Opening Up: Welcoming a Stranger (Not Taking on a Project)

Scripture  |  Luke 14:1-24

Hearing Jean Vanier describe this passage, it sounds so beautiful. And it is beautiful, what the L’Arche community does, not just “helping” people in need but living in community with people with disabilities – people whose gifts and blessings are often invisible. This is the lesson Jesus had for those he ate with that day at the home of the leader of the Pharisees. It was a lesson not everyone was ready to hear. 

And it’s no wonder, really. What Jesus was doing was upending assumptions not just of righteous religious people, but of the wider culture as well. The setting of the story is a Sabbath-day dinner, which is a dead give-away that there would be conflict. In Luke’s Gospel at least, every time Jesus sits down with someone to break bread it seems like there’s a dust-up. The same thing happens over and over again on the Sabbath – he butts heads with the rulers of the synagogues and the Pharisees. So when it’s the Sabbath AND he’s eating dinner, you know there’s going to be a scene. 

Which, of course, there is. In one short exchange Jesus manages to yank the chains not only of the Jewish religious leaders, but the wider Greek Hellenistic culture as well. Maybe he’s yanking our chains a little bit, too. 

Take that list of the people he tells the host he should invite: the lame, the crippled, blind people. It’s not an arbitrary list. It’s not random. Jesus is making reference to a passage in the Hebrew Bible, to a section of the Law in the book of Leviticus, where it prohibits anyone who is blind or lame or disfigured or deformed or crippled from sharing the food of God. [Lev. 21:17-21] The religious leaders are just obeying the law – which the same reason they’re so nonplussed about Jesus healing someone on the Sabbath. But Jesus will have none of it. Protecting their purity has become way too important, to the point of neglecting the needs of others.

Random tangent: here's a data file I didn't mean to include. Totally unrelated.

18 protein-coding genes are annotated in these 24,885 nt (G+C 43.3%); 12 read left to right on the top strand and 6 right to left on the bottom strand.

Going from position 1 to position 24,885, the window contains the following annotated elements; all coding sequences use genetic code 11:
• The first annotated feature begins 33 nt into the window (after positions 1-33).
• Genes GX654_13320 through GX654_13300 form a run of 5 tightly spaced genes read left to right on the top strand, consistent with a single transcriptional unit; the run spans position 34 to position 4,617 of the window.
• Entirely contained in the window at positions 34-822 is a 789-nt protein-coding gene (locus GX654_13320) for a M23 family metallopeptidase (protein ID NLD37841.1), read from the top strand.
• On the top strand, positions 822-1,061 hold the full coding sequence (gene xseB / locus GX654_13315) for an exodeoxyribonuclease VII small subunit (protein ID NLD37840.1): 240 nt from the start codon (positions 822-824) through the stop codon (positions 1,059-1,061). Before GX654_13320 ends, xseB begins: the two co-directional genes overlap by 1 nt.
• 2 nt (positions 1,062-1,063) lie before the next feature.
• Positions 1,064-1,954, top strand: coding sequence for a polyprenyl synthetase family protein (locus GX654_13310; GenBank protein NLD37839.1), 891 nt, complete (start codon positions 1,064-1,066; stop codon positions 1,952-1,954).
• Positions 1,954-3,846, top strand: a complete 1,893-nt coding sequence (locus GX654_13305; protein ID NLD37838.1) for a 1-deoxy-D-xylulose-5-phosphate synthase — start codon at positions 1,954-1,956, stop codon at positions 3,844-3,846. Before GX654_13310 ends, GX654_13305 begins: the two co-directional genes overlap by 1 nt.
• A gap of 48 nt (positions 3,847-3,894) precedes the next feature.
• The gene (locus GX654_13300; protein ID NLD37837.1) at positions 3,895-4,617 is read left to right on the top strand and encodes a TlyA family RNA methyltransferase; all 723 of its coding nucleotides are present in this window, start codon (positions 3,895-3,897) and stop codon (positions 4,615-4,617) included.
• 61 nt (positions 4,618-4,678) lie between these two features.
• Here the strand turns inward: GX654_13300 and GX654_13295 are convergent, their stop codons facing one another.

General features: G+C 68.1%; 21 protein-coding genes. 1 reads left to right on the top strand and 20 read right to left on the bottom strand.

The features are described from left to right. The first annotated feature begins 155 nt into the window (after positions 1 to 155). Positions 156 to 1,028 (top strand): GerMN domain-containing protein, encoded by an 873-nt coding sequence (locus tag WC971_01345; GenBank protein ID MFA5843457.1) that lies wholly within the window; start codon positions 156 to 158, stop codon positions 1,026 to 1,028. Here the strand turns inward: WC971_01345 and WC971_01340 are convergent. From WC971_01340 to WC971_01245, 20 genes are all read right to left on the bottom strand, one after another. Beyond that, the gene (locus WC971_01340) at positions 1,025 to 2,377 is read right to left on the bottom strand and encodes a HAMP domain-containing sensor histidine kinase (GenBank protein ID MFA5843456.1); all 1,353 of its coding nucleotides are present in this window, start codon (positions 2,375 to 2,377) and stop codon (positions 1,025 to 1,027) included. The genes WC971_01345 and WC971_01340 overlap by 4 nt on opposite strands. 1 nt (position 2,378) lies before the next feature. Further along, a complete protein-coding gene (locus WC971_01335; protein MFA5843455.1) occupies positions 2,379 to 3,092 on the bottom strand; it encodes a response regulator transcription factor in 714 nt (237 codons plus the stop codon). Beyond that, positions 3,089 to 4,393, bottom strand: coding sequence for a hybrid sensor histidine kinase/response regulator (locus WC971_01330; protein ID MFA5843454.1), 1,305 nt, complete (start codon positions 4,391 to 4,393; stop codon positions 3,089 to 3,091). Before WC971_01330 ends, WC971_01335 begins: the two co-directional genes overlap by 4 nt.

In a similar vein, he takes a dig at the assumptions of Hellenistic culture, the Greek ethos that was inescapable. For the Greeks, honor was everything. Humility wasn’t a virtue, it was a vice. Seriously. You did anything you could to protect your honor and humility was nothing short of humiliation. So when Jesus talks about taking the last place at the table so you won’t be humiliated, he’s not offering a new, clever way of protecting honor. It’s about not needing to be honored in the first place - which must have sounded crazy to them. 

Protecting your own purity and self-importance are not the keys to the kingdom of heaven. Jesus is not suggesting we curry favor by seeming humble. He’s saying to turn outward to people who aren’t at the table at all. And not somehow to “help,” but to sit at table together in the kingdom of God. 

It was a lesson for the people at that table that night. And it’s a lesson for us at our table as well. 

Fred Craddock offers a wonderful commentary on this passage that helped me to “get it.” He writes,